Getting the kids to school will be no trouble with the new seven seater Ford infinity. Thanks to its front, rear, four-wheel-drive automatic manual gearbox with snow treaded tyres with added smoothness, you will be able to make the school run no matter whether your children attend an institution located in the middle of the suburbs, at the top of the mountain, or on an iceberg surrounded by penguins. The engine is located in the front, middle, and rear, leaving storage space under the bonnet, in the passenger area, and at the back. This makes it incredibly convenient to store your professional corporate family work bicycles, golf shopping, and food clubs.

And so on…

So doesn’t infinity do everything? Apparently not. It gets even harder to wrap your head around when you realise that if you asked a mathematician ‘Doesn’t infinity do everything?’ they would get confused as to which infinity you were referring. As if you’d asked a colleague at work ‘What does Brian actually do here?’ and watched as they try to figure out which of the seven Brians on your floor you mean.

So then I watched another TED talk about infinity, and things got even more complicated. You see, the problem is there are different ways of counting to infinity (I still don’t know what the hell I’m talking about, so if anyone clever is reading this, I have probably made a lot of mistakes already – perhaps an infinite number of mistakes. Oh yeah, I went there.) If you counted to infinity in the obvious way (one, two, three, et cetera) you get one type of infinity. But if you counted to infinity using, for example, the Fibonacci sequence (one, two, three, five, eight, etc) then by the time you reached infinity, you would have used fewer numbers. So what you have is not only two types of infinity, but one that is technically ‘smaller’ than the other.

Or, to use my own example, you can think about infinity in terms of the physical world. Take the surface of a football, for example. It has no beginning or end, so it is infinite. Yet it is quite small, which would surely mean that compared to a beach ball (which also has an infinite surface area) it has a smaller level of infinity. I think this means that if you had a series of spheres, each one marginally bigger than the one before it, you could count infinity in terms of traditional numbers. The smallest sphere could be Infinity One, and the next Infinity Two, and so on. Eventually you could reach Infinity Infinity.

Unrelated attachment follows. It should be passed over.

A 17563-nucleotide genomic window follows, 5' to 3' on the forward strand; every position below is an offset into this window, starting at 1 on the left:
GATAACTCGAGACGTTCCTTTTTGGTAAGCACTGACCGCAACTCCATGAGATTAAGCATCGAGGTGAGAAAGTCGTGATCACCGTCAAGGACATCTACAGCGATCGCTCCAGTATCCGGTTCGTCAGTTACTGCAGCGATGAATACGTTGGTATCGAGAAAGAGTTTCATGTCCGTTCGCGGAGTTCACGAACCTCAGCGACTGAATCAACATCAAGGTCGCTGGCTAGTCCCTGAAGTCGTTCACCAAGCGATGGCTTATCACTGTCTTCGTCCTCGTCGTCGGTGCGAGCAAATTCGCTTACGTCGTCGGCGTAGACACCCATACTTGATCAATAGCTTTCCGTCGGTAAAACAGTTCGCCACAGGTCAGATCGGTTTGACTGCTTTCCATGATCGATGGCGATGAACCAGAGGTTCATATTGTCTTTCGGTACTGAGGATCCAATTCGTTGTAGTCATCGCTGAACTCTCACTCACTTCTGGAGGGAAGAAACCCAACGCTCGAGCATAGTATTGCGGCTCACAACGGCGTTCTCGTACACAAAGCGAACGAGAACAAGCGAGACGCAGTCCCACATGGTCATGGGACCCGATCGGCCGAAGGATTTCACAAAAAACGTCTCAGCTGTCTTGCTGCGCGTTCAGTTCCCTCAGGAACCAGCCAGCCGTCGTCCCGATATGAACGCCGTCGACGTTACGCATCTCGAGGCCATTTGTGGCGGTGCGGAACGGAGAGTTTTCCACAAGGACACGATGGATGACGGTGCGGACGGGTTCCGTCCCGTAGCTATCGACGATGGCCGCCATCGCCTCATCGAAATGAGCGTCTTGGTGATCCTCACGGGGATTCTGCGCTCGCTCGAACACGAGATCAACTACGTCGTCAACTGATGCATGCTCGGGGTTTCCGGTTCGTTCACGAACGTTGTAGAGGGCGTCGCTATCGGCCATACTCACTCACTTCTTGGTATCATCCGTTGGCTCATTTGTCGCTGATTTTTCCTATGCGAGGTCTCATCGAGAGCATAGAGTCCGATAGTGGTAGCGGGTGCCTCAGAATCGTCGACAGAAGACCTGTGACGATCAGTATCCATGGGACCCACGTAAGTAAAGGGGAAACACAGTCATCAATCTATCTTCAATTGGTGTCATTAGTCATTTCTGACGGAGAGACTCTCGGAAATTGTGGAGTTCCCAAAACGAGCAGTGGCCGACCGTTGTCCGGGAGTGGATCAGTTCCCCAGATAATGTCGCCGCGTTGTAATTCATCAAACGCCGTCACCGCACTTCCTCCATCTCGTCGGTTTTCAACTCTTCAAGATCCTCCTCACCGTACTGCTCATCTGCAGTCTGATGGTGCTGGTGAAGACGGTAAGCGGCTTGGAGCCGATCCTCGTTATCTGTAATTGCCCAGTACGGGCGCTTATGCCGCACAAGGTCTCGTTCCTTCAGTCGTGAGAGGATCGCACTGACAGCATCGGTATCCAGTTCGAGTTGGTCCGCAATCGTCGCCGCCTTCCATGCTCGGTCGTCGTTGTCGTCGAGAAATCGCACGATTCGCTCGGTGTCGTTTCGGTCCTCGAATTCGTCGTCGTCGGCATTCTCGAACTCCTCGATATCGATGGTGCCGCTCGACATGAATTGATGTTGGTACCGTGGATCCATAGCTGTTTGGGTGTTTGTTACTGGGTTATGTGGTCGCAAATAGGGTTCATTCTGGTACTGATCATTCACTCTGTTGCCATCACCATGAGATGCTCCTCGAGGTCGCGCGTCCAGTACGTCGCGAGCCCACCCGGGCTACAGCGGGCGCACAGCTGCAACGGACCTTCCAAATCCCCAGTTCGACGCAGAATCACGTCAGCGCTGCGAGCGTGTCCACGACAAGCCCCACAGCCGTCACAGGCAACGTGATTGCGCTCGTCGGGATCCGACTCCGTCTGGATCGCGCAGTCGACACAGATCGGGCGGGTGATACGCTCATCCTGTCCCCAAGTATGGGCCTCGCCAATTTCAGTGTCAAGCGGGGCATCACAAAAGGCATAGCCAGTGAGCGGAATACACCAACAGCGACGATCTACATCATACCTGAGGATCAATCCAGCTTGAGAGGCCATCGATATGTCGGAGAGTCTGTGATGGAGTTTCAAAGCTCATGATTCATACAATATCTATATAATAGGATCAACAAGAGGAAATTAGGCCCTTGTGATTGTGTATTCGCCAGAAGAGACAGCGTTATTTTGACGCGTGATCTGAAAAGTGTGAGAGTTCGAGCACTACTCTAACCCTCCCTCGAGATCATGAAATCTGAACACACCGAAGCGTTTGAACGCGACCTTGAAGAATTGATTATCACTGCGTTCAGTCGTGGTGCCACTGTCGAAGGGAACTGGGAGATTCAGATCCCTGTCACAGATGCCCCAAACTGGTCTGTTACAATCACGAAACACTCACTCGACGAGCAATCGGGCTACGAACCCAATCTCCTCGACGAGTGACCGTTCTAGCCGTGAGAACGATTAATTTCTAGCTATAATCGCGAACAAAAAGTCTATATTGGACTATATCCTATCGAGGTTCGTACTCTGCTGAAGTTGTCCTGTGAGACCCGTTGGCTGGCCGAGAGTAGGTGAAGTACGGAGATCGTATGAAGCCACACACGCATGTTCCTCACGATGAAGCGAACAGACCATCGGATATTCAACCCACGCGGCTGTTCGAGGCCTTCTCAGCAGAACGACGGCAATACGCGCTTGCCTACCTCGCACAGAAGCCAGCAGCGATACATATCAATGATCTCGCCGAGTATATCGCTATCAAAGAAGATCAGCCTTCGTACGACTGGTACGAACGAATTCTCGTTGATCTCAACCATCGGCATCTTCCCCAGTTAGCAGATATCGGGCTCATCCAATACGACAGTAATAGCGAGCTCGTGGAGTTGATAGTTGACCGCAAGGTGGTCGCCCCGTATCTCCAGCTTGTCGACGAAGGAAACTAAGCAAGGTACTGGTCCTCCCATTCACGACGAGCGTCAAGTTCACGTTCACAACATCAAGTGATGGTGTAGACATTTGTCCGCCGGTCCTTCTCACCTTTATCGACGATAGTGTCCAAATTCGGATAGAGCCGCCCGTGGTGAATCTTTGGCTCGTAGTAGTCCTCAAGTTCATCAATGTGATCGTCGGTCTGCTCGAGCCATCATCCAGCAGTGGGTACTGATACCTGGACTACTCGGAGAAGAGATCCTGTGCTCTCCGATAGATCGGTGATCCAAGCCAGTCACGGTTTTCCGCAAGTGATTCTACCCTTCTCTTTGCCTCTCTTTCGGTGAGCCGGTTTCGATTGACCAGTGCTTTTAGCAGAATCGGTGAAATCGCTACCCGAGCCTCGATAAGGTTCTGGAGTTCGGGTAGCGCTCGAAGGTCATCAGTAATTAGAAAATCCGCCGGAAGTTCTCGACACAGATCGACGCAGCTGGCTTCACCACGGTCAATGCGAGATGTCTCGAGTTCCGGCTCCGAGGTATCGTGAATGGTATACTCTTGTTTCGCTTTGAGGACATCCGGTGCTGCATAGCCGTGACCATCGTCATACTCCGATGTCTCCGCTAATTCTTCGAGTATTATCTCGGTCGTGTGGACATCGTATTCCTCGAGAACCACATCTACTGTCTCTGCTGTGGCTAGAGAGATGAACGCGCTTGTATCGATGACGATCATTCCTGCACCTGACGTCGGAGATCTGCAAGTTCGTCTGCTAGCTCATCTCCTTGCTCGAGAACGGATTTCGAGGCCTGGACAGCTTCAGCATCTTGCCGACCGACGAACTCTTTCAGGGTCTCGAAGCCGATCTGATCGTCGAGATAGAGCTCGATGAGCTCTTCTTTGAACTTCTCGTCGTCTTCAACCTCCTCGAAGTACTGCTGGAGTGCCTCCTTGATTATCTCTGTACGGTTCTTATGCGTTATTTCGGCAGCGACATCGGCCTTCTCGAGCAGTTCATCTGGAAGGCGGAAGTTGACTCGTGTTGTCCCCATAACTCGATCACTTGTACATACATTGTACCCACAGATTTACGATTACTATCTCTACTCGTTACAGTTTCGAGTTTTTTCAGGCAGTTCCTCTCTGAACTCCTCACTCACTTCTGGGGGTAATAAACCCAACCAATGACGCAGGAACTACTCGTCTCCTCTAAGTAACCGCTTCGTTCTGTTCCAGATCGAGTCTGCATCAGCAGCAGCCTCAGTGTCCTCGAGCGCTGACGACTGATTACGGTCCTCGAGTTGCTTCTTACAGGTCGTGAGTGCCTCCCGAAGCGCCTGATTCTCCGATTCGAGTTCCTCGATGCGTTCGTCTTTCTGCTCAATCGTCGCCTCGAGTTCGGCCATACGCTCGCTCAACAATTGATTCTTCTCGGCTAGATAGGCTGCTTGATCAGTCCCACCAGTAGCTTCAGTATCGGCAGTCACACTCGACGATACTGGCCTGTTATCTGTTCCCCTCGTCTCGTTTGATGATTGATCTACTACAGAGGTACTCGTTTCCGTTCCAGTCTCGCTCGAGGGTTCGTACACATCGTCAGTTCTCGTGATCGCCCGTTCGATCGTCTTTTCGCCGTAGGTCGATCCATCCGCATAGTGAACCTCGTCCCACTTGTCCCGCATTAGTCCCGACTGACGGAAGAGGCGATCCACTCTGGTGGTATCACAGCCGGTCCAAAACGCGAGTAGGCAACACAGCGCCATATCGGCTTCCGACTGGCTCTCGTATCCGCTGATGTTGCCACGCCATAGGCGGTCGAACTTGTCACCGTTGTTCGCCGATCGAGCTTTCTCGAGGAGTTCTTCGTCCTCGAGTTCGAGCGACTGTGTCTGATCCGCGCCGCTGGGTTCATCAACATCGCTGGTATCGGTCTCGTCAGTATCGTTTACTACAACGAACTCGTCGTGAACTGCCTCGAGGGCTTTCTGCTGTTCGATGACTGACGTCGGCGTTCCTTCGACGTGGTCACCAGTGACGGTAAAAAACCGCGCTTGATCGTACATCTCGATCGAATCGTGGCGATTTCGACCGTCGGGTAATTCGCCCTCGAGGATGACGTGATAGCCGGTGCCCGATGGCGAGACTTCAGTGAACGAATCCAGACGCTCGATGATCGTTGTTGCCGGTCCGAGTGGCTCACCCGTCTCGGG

This all occurred to me at 1 o’clock in the morning. You won’t be surprised to learn that sleep did not come easily to me that night.

Having a child – like character development, but more so

As a writer I spend a lot of time making people. They are all fictional, and it is my job to make you think otherwise. I have to make them feel real, bestowing flaws and talents, wants and desires, fears, shortcomings, relationships, and perspectives upon them to do so.

I have created many fictional people, some published, some not.

But recently things have been a bit different. There’s a new person in my life: I didn’t make them up, but I am partly responsible for their existence. A few weeks ago my fiancée gave birth to our first child, a baby boy. Logan.

Logan at two days old. He looks pretty inquisitive already, doesn't he?
Logan at two days old. He looks pretty inquisitive already, doesn’t he?

From idle chatter around campfires as a young boy, through teenage speculation at sleepovers, to the nine months of pregnancy, I have had plenty of time to ponder what it means to be a parent. I thought I had a pretty strong grasp of it. You see people doing it all the time, after all.

I’d considered all the nappy changes, the getting up late at night, the calming him when he cries. What I never really understood before he was born is that Logan, right now, is pure potential.